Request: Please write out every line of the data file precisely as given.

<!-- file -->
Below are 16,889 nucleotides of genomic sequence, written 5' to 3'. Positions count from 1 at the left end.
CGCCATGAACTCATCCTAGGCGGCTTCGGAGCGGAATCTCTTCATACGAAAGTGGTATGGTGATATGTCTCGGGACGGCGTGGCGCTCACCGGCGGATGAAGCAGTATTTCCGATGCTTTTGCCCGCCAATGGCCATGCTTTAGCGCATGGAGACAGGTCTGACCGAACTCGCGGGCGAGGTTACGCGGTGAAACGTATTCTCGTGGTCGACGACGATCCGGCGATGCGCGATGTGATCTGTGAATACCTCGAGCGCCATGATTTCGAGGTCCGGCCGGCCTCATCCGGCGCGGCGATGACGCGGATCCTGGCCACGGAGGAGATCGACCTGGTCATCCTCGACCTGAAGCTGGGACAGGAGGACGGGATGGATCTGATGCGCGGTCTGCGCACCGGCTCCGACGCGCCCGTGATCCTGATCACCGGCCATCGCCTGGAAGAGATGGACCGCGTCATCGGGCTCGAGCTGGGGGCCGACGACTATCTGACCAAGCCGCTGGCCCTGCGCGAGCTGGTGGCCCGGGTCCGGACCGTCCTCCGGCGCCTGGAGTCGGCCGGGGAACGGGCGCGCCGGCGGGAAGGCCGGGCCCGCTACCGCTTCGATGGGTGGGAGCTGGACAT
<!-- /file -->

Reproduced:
Below are 16,889 nucleotides of genomic sequence, written 5' to 3'. Positions count from 1 at the left end.
CGCCATGAACTCATCCTAGGCGGCTTCGGAGCGGAATCTCTTCATACGAAAGTGGTATGGTGATATGTCTCGGGACGGCGTGGCGCTCACCGGCGGATGAAGCAGTATTTCCGATGCTTTTGCCCGCCAATGGCCATGCTTTAGCGCATGGAGACAGGTCTGACCGAACTCGCGGGCGAGGTTACGCGGTGAAACGTATTCTCGTGGTCGACGACGATCCGGCGATGCGCGATGTGATCTGTGAATACCTCGAGCGCCATGATTTCGAGGTCCGGCCGGCCTCATCCGGCGCGGCGATGACGCGGATCCTGGCCACGGAGGAGATCGACCTGGTCATCCTCGACCTGAAGCTGGGACAGGAGGACGGGATGGATCTGATGCGCGGTCTGCGCACCGGCTCCGACGCGCCCGTGATCCTGATCACCGGCCATCGCCTGGAAGAGATGGACCGCGTCATCGGGCTCGAGCTGGGGGCCGACGACTATCTGACCAAGCCGCTGGCCCTGCGCGAGCTGGTGGCCCGGGTCCGGACCGTCCTCCGGCGCCTGGAGTCGGCCGGGGAACGGGCGCGCCGGCGGGAAGGCCGGGCCCGCTACCGCTTCGATGGGTGGGAGCTGGACAT